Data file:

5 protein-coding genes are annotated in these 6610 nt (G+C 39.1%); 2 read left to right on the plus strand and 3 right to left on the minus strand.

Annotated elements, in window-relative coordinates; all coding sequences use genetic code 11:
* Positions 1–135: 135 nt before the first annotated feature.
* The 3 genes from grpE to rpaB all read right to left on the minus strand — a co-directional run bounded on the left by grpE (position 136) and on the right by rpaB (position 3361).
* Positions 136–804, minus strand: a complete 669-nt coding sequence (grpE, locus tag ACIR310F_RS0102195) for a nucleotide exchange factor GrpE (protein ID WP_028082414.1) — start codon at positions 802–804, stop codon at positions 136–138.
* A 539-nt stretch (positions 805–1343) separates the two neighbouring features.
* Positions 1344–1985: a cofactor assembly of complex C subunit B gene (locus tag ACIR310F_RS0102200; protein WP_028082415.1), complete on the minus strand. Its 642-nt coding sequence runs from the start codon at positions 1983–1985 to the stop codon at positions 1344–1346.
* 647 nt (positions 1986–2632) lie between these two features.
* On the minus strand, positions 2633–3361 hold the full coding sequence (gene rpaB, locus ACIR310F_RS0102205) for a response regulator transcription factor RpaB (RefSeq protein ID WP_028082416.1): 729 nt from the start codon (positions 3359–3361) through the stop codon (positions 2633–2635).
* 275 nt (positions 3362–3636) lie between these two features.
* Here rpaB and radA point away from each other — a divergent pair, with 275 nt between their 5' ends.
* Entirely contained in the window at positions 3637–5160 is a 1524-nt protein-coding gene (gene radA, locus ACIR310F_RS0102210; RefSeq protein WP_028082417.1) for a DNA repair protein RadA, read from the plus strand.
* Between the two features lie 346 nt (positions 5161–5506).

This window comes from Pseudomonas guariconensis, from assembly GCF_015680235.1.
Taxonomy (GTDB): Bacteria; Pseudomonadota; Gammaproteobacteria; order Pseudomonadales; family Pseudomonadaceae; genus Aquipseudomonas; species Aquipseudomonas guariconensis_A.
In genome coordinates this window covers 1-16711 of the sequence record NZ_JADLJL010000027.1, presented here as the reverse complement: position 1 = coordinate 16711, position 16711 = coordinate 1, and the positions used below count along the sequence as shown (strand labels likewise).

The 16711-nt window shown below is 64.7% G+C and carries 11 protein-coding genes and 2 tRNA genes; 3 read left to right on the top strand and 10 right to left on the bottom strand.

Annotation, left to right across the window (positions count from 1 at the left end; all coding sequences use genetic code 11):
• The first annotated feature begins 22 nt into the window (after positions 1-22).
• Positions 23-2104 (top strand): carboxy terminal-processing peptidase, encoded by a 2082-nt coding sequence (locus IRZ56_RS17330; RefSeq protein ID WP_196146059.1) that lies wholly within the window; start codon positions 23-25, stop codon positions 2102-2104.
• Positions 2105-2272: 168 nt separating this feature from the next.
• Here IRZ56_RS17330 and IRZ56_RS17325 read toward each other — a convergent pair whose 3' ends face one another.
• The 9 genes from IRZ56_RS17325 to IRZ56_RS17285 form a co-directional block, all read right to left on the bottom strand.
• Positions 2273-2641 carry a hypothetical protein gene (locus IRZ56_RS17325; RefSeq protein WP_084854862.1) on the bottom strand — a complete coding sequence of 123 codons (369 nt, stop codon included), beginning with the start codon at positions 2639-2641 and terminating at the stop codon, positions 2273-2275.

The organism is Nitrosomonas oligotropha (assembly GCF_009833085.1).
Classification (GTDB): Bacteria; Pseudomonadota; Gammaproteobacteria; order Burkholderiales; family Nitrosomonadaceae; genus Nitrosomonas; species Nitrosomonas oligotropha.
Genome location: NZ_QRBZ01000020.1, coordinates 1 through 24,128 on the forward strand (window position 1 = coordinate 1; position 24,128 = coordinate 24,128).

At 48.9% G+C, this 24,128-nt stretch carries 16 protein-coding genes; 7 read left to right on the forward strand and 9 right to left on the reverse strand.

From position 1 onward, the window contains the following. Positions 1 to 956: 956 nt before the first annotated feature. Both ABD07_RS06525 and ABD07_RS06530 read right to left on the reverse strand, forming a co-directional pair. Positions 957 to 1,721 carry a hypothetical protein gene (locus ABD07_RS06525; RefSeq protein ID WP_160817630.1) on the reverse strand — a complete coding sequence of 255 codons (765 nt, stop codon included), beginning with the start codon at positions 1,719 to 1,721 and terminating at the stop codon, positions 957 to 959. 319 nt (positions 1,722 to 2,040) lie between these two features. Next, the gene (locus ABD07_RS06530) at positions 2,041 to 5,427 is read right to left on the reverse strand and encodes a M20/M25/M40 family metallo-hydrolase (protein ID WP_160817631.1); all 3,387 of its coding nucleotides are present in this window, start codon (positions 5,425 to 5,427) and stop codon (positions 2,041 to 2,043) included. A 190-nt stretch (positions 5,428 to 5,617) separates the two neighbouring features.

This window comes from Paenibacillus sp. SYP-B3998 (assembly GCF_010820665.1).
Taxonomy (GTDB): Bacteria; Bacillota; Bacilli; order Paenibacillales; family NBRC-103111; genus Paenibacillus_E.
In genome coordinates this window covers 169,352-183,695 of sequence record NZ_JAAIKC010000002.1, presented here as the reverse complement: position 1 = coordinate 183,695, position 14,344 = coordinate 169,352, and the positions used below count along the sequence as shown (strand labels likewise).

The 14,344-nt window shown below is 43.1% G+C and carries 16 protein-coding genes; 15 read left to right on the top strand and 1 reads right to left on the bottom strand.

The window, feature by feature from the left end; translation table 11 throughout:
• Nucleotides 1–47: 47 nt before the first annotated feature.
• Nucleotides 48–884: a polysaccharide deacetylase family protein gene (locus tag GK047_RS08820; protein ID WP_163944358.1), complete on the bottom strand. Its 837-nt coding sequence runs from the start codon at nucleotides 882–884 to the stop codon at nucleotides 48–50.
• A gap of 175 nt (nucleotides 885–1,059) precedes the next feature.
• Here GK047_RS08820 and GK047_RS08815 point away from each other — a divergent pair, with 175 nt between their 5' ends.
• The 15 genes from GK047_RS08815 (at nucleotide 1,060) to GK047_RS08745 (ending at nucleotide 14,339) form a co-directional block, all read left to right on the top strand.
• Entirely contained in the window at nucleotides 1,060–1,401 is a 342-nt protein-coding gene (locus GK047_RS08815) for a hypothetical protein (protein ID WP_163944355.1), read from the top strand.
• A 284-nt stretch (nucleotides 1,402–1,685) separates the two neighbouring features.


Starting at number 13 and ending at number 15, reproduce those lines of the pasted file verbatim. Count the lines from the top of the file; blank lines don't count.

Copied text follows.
* Between the two features lie 346 nt (positions 5161–5506).

This window comes from Pseudomonas guariconensis, from assembly GCF_015680235.1.
Taxonomy (GTDB): Bacteria; Pseudomonadota; Gammaproteobacteria; order Pseudomonadales; family Pseudomonadaceae; genus Aquipseudomonas; species Aquipseudomonas guariconensis_A.